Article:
The Global Immersion Project

Our Obsession with Violence & the Stories You’re Not Supposed to Hear

Banksy ArtUpon my recent return from the Middle East (with The Global Immersion Project), I was struck more than ever before at our Western infatuation around military aggression, violence and division. Not only are these the primary narratives we are fed through our major media outlets, they are the narratives we subconsciously embrace through the latest bestseller, box office hit or video game.  Violence, death and division have become normative. We are becoming numb to the very things that we – as ambassadors of hope and reconciliation – are to turn from as Resurrection People.  It is as though there is a strangle hold on our on our ability to see and participate in the stories of healing and new life.  

As surprising as this may be, embedded in the midst of these conflicts are endless stories of hope that never make the latest headline or sound bite.  And in the times I’ve followed Jesus INTO these places of conflict, I continue to encounter stories of peace and hope that embody the gospel message, stories by real people, happening right now, in places usually known only for conflict, violence and death. 

Meet Shaul, a Jewish Israeli who lives in a settlement in the West Bank.  When a group of young men from his town threw a Molotov cocktail in a taxi filled with a Palestinian family from a neighboring Arab Village, he chose to go to the hospital where they were being cared for.  He sat with the family, apologized for the incident and took responsibility for the terrible act because as a member of the community at fault, he considered himself complicit in the violence. 

Meet Milad & Manar, a Christian Palestinian couple who live in a small Muslim town in the West Bank. Seeing a narrative of violence and division taking hold of many of the youth in their town, they started an organization that teaches peace and reconciliation through art and vocational training.  They are now a bright beacon of hope among their neighbors who not only support and encourage their work, but do anything they can to get their kids into this program. These former hotel room cleaners are now not only running an organization that is radically changing the tide of their town, they are finishing their master’s degrees in reconciliation and non-violence.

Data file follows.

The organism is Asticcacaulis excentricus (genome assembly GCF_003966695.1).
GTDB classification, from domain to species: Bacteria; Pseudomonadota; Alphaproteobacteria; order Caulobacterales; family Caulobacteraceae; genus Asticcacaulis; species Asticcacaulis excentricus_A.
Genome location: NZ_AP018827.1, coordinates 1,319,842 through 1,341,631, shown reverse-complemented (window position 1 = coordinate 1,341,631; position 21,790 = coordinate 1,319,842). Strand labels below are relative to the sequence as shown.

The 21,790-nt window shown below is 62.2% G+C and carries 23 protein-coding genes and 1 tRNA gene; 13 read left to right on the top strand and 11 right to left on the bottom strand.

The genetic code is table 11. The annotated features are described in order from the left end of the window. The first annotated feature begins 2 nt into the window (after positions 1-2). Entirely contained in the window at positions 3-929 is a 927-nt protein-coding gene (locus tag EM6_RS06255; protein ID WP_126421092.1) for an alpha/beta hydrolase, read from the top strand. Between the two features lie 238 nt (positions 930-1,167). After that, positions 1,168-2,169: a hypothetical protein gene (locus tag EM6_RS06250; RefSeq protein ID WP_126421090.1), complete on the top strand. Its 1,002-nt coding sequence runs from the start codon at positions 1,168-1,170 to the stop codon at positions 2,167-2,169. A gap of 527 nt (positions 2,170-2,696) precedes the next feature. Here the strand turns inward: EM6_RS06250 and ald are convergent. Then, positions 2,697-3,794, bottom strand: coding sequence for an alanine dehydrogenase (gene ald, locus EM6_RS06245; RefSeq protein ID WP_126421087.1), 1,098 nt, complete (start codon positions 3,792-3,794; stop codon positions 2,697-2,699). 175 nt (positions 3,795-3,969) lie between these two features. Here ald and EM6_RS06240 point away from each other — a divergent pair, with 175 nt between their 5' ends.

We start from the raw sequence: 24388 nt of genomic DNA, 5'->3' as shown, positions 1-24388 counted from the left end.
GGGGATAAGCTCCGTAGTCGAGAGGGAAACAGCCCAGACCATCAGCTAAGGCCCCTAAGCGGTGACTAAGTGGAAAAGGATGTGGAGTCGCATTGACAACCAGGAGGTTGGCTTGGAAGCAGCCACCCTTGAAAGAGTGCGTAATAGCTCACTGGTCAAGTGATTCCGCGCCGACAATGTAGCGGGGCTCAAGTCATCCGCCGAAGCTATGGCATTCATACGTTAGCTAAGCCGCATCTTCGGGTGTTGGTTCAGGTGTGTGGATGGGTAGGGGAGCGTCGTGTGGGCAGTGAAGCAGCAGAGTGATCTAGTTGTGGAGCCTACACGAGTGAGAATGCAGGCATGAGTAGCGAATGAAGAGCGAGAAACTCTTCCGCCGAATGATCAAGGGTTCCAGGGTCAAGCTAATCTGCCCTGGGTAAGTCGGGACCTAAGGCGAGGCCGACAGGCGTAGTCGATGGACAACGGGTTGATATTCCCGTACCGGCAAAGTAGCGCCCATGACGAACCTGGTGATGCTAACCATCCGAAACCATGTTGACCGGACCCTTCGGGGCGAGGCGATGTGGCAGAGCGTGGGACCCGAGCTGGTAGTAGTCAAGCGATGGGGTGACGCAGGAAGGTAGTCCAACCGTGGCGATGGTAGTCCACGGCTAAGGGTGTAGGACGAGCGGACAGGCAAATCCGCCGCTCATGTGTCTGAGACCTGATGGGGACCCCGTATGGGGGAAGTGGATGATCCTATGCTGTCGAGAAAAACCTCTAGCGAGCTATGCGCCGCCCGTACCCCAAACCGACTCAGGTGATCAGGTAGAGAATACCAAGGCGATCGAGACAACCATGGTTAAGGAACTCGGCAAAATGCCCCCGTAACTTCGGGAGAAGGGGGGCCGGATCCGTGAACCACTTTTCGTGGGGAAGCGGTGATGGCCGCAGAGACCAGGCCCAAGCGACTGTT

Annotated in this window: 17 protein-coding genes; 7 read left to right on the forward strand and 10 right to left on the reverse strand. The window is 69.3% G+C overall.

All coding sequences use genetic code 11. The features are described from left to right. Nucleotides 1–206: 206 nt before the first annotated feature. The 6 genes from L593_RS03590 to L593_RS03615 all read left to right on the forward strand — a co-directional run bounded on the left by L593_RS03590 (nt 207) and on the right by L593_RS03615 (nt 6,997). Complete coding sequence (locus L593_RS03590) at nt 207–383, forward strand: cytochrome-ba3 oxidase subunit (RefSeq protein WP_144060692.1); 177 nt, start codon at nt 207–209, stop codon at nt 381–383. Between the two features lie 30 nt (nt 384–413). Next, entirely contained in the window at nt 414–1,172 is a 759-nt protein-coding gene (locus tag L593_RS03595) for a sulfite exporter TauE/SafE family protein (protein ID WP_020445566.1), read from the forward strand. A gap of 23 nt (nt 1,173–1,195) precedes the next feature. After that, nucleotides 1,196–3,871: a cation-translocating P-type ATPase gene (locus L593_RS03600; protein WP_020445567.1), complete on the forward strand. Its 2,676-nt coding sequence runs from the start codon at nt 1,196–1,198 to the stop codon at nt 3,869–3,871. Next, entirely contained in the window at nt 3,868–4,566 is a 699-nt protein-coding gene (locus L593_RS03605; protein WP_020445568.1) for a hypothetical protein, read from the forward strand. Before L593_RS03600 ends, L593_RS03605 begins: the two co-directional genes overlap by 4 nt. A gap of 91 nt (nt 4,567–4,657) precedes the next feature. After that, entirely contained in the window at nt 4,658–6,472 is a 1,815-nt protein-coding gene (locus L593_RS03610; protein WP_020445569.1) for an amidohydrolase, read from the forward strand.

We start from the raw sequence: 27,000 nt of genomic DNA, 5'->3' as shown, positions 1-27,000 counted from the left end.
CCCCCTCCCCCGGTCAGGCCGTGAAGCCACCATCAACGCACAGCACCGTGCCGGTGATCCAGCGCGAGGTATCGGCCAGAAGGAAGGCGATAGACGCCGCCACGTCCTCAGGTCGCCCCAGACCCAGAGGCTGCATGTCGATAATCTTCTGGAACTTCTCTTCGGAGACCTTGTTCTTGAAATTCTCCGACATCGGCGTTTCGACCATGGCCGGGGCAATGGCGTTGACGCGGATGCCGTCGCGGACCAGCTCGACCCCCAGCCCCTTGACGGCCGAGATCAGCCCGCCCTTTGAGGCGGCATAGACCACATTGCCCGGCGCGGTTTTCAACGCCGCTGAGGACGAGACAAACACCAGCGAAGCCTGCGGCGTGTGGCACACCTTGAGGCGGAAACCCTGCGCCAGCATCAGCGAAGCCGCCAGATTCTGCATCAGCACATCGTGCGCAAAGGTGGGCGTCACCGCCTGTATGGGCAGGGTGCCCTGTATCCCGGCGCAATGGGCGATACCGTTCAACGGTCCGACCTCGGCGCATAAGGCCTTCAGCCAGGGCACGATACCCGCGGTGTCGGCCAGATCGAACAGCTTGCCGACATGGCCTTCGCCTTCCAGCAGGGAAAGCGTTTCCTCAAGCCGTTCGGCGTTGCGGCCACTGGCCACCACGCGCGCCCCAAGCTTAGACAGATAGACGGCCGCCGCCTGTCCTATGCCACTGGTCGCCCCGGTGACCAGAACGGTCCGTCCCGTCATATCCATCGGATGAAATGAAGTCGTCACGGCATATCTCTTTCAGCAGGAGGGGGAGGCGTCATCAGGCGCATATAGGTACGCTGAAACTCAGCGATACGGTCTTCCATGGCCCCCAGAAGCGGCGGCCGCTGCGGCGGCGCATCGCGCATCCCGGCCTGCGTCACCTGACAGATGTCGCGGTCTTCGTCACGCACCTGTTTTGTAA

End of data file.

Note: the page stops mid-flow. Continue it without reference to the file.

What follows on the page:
Meet Roni & Moira, a Jewish Israeli and Muslim Palestinian who have both lost loved ones in the Israeli-Palestinian conflict.  Rather than demonizing a whole people group as a result of the loss they endured, they choose to sit and mourn with those who are supposed to be their “enemy” because it is in that space that they experience the most healing.  It is in the midst of shared grieving that reconciliation is taking place and a movement towards a shared future is bursting forth.  

We do grave harm to these regions and the people within them when we fail to highlight these gritty, subversive and everyday movements of hope in the midst of conflict.  As followers of the great Reconciler, we are to be ambassadors of hope.  

We have a responsibility to tell THESE stories.  

In fact, when we don’t -- and instead spend the majority of our time fueling the escalation of fear and division -- we not only fail our heroic brothers and sisters working for peace in these regions, we fail to reflect the Christian hope we have been entrusted to advance. 

Now back at home, I am again blanketed by news that only tells one fraction of reality, but thankfully I know there is much, much more to be told. I think of my friends, my role models, my teachers who are living out the most redeeming faith in the very places we often deem as irredeemable.

May we begin a new movement.  A movement marked by hope.  A movement that humanizes people rather than demonizes. A movement marked by God’s continued presence in and among the cosmos, rather than his removal from them.  A movement that is rooted in reality, which sparks our divine imagination for what God desires for the world. 

An Inconvenient & Unlikely Experience of Peacemaking

OrthodoxJewishManWe often associate the work of peacemaking with grand political agreements or far out euphoria that really isn’t worth our time and effort.  The more I understand the work of peacemaking through the life and teachings of Jesus, the more I realize peacemaking isn’t a far off ideal, but the very real and tangible realities we choose to live into each day.  

I’m currently in the Holy Land to dive deep into the places of conflict to learn from the peacemakers embedded within.  It would be easy for me to think the “peacemaking” stuff would wait until I got deep into the West Bank or in an Israeli Settlement, but no, it began the moment I got off the plane.  

I was the first person on the Sheruit (mini bus taxi) headed to Jerusalem.  As I picked out my ideal seat, I settled in to soak up the culture and geography in our ascent into the Judean hill country toward Jerusalem.  Minding my own business, the bus began to fill up with other passengers; a couple from Spain, two younger women appearing to be on pilgrimage and 4 or 5 Orthodox Jewish men.  As I settled in, the bus driver tapped me on the shoulder and began talking to me in Hebrew.  He quickly realized I was an English speaker and proceeded to ask if I would be willing to move from my prime seat in the front to the very back, middle seat.  I was a bit confused until I took a second to assess the situation.